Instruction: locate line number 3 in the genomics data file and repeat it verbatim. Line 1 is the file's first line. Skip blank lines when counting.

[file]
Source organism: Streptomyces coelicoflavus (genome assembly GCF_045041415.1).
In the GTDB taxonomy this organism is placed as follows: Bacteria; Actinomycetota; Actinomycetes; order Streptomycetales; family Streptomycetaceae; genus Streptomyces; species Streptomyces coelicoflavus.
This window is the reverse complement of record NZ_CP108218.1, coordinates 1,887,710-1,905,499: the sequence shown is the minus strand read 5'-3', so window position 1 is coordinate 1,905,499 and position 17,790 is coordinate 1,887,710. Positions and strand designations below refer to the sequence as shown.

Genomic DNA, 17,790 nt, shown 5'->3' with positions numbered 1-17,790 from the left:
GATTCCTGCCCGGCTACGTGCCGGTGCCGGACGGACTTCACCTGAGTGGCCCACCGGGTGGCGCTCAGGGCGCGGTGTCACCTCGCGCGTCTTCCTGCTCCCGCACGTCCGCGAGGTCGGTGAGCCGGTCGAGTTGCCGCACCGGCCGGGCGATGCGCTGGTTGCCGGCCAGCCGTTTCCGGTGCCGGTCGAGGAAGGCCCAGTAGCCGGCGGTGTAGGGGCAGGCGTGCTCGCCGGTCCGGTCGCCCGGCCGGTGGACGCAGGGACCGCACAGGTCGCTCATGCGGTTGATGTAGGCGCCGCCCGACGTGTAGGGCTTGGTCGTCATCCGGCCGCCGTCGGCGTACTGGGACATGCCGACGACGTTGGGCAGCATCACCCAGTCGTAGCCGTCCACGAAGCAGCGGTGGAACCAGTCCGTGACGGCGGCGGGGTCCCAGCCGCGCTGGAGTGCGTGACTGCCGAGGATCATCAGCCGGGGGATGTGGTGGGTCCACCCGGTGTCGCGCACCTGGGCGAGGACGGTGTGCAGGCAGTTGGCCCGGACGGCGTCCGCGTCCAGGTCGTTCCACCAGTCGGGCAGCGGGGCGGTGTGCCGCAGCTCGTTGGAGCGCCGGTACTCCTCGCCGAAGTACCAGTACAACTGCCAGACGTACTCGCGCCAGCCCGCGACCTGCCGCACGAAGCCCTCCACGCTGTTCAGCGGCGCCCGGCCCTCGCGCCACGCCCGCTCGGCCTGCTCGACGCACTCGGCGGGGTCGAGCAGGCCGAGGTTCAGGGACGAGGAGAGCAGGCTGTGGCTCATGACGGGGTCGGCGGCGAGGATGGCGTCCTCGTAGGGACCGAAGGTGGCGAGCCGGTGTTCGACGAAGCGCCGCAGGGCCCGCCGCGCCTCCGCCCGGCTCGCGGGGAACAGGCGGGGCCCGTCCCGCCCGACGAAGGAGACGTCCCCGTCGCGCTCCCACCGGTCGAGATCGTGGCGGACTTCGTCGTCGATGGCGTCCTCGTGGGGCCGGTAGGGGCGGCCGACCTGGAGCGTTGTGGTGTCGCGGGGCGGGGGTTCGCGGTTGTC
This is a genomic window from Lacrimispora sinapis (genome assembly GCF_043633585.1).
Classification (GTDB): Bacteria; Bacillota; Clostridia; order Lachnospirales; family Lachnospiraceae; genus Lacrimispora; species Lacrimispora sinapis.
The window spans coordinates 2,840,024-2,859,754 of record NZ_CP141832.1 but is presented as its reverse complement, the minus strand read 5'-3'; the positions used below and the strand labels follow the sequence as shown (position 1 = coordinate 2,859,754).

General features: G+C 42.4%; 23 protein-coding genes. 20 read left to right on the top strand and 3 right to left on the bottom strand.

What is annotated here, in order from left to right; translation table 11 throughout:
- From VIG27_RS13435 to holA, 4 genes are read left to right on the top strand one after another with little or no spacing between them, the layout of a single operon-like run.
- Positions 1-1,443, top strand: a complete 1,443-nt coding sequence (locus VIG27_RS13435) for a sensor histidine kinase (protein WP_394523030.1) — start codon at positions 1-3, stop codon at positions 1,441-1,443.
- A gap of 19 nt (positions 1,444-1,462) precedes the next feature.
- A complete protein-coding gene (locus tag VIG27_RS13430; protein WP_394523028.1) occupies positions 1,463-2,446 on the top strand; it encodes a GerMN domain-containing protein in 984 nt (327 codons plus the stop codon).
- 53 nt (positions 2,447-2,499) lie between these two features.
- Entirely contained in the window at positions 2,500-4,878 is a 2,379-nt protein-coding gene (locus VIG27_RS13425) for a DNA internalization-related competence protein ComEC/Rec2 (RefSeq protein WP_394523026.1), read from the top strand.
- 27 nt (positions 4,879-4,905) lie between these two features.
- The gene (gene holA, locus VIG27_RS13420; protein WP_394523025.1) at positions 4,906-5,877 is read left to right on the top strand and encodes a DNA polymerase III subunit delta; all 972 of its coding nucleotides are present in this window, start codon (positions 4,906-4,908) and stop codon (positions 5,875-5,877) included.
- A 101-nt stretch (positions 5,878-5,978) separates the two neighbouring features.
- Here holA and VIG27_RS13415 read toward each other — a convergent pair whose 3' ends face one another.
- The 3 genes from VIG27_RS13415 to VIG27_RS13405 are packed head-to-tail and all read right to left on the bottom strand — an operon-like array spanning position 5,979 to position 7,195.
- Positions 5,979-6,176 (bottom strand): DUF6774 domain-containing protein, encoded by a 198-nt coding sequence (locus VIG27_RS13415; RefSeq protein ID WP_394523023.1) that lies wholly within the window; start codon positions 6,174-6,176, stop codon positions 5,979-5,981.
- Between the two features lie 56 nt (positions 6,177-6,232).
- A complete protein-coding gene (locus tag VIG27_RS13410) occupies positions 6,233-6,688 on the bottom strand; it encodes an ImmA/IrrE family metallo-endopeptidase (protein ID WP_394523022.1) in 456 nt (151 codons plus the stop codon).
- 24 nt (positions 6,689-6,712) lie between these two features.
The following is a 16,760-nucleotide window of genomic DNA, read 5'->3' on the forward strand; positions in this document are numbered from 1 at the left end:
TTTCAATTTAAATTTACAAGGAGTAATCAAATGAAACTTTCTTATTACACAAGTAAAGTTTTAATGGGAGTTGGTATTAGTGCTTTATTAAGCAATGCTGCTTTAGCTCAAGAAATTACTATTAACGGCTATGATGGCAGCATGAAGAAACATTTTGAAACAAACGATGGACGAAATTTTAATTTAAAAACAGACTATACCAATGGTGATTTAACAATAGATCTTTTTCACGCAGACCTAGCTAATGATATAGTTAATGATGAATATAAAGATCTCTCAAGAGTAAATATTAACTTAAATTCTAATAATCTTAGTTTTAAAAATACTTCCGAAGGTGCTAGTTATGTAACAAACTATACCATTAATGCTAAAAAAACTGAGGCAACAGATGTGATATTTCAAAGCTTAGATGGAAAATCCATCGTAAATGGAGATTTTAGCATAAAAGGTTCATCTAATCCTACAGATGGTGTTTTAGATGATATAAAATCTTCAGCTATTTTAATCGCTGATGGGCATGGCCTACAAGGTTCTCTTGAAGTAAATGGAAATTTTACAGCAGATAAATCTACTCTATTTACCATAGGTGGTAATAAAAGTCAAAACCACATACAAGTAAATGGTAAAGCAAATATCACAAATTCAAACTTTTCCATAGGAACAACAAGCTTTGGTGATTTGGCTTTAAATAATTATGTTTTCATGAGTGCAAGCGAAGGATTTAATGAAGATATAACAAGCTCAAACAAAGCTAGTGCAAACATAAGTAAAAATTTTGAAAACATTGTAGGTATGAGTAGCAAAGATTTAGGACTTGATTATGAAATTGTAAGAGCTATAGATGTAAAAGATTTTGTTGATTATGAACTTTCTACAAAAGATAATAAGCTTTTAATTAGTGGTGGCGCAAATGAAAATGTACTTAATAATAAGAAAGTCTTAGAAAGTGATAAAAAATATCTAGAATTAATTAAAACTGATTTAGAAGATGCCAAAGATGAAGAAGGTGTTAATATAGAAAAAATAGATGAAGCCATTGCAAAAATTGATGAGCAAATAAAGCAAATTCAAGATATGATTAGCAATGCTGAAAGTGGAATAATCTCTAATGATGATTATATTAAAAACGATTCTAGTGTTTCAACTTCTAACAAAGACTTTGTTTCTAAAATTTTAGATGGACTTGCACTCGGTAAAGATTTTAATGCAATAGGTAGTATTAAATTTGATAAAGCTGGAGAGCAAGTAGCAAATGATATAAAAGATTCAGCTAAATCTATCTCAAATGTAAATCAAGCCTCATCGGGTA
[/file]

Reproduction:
This window is the reverse complement of record NZ_CP108218.1, coordinates 1,887,710-1,905,499: the sequence shown is the minus strand read 5'-3', so window position 1 is coordinate 1,905,499 and position 17,790 is coordinate 1,887,710. Positions and strand designations below refer to the sequence as shown.